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Dystopic pleasure dome

Interesting ideas given bland presentation

Born on this day (October 23) in 1942, Michael Crichton grew up in an age of technological wonders that included television and an Earth-orbiting satellite called Sputnik. As a kid, his imaginative world was shaped by ABC-TV’s Disneyland and the Soviet-American race for space that resulted in the 1969 manned moon landing. That was also the year that Crichton graduated from Harvard's Medical School, a doctor who would never actually go into practice. Three years earlier, he’d published his first novel, Odds On (1966), a techno-thriller. Although he did another year of post-doctoral work, he became famous as a best-selling author, screenwriter and movie director. It’s no stretch at all to say that Westworld, Crichton’s feature film directorial debut, was his own dystopic take on Disney’s Frontierland. “I’d visited Kennedy Space Center and seen how astronauts were being trained – and I realized that they were really machines,” he said in an American Cinematographer interview. “At the other extreme, one can go to Disneyland and see Abraham Lincoln standing up every 15 minutes to deliver the Gettysburg Address. That’s the case of a machine that has been made to look, talk and act like a person. I think it was that sort of a notion that got the picture started.” The inspiration for a current HBO-TV series, Crichton’s original Westworld was released to theatres in 1973.


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Just dial up 'suicide'

Earth’s population problem solved

VCON 41, opening today (September 30) in Surrey, B.C., has as its chairman R. Graeme Cameron, a life-long fan whose knowledge of really bad science fiction films is second to none. Among his favourites is director Ed Hunt’s 1977 Canadian cheesefest, Starship Invasions.

comics page

Animation legend lauded

Imagining how the future might look

VCON 41, opening today (September 30), has as its theme Muppets, Puppets and Marionettes. Sure to be recalled this weekend is George Pal, the film pioneer whose early career as a stop-motion animator is celebrated in 1987’s The Puppetoon Movie.


Sci-Fi Comes of Age

Weighing in on Wells versus Verne

In a feature previewing 1972’s second Vancouver S-F Convention, I examined the evidence that sci-fi was in transition from the margins to the cultural mainstream. The point would be driven home in an address by the con’s guest of honour, author Philip K. Dick.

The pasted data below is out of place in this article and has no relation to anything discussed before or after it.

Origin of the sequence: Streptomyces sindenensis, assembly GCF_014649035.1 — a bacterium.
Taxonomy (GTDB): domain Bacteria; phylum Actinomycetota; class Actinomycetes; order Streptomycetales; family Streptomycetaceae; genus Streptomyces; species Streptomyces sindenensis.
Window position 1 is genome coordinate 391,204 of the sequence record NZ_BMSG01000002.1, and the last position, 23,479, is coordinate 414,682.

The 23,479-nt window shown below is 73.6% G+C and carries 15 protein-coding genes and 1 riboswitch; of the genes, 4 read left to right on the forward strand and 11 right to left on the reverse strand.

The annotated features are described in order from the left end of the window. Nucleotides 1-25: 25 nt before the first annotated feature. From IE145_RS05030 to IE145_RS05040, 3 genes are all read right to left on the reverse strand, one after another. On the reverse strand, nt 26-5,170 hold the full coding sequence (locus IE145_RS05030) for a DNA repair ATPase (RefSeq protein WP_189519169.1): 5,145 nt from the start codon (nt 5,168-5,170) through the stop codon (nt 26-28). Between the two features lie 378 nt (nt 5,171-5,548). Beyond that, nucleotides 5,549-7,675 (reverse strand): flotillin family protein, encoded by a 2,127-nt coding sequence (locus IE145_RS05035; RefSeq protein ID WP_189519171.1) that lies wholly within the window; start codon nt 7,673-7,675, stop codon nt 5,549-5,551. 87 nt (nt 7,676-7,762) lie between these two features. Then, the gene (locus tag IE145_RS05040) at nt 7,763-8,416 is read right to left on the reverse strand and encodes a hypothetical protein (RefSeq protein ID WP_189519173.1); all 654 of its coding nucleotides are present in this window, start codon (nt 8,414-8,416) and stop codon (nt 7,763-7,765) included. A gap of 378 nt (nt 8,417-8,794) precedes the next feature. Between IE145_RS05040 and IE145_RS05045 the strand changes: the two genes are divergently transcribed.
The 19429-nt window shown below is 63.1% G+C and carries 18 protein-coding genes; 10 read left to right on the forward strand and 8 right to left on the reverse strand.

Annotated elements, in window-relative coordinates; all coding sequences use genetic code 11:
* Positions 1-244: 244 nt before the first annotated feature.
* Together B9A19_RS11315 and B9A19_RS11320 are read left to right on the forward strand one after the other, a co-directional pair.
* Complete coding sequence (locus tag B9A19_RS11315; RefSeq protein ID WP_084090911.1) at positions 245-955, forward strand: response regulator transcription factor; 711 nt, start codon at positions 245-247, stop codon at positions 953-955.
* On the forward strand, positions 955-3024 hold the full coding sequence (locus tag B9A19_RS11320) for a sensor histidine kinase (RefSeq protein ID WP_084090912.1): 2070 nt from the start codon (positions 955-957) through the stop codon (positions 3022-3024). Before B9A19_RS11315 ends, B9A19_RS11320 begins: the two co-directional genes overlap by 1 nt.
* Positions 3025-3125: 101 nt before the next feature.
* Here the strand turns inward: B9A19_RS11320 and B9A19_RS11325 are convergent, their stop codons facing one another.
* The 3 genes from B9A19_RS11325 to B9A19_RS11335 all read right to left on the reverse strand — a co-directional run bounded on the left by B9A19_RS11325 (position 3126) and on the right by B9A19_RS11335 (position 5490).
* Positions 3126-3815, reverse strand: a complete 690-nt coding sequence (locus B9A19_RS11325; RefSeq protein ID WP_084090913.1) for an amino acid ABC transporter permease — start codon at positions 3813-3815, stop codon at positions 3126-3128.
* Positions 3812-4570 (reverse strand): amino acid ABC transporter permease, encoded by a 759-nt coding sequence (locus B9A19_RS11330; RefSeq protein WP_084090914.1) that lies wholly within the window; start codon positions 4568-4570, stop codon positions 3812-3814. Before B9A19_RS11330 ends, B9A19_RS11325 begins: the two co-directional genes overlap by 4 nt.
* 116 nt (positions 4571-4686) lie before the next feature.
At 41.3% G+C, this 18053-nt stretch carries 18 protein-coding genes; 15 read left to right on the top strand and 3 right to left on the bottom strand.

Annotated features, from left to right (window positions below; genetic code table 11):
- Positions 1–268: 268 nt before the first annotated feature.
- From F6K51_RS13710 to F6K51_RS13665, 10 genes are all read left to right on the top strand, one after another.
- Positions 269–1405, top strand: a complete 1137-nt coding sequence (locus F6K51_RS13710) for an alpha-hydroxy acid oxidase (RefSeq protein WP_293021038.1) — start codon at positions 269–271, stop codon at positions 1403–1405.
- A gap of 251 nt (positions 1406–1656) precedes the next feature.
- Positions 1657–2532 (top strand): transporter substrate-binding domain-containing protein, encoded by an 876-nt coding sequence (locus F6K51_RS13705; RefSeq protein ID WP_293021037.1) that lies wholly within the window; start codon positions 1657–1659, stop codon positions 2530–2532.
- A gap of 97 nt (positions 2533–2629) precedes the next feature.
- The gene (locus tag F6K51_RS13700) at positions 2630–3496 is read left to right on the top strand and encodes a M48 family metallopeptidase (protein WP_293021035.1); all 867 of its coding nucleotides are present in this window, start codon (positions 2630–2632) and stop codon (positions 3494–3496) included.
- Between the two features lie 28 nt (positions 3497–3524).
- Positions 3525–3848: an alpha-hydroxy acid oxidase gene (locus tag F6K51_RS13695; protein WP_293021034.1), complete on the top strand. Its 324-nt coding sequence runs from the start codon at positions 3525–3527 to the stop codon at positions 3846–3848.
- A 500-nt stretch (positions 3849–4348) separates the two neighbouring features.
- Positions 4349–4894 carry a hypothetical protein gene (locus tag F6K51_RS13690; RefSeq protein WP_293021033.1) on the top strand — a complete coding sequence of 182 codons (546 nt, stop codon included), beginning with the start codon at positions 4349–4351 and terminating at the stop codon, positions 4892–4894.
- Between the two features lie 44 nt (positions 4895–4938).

Are we having fun yet?

My Blog; Your Guide to What's New

Launched in 2013 on the first day of VCON 38, Reeling Back celebrates its third anniversary Monday (October 3). VCON 41 opens today (September 30) and, in keeping with our birthday custom, there’s a new posting in every home page box, each keyed to the sci-fi event.



A DECLARATION OF PRINCIPLES is the Internet address of Michael Walsh, a Canadian living in Vancouver, British Columbia.

I spent my working life as a newspaperman. While others covered the waterfront, I specialized in movies. As a film critic, I published my views in newspapers and magazines, on radio and television, at conferences, conventions and in the occasional courtroom. It was my good fortune to cover 30 of the most exciting, innovative years in screen history (1965-1995).
Retired, but not inactive, I've launched Reeling Back in in order to recall and, perhaps, make sense of it all. Eventually, it will grow into an archive of the nearly 6,000 films I've reviewed to date. Because everything old is news again, each posting will include a note connecting these particular movie memories to the here and now.

And, yes, I intend Reeling Back to offer new material, including web-log commentary, reviews of current pop culture and additions to my own "works in progress" — four book-length projects still in the notebook phase.

From Will Shakespeare to Marshall McLuhan to Joss Whedon, the great thinkers have all reminded us that we live in a world of wonders. In this small corner of cyberspace, I'd like to share some of the wonders that I have seen.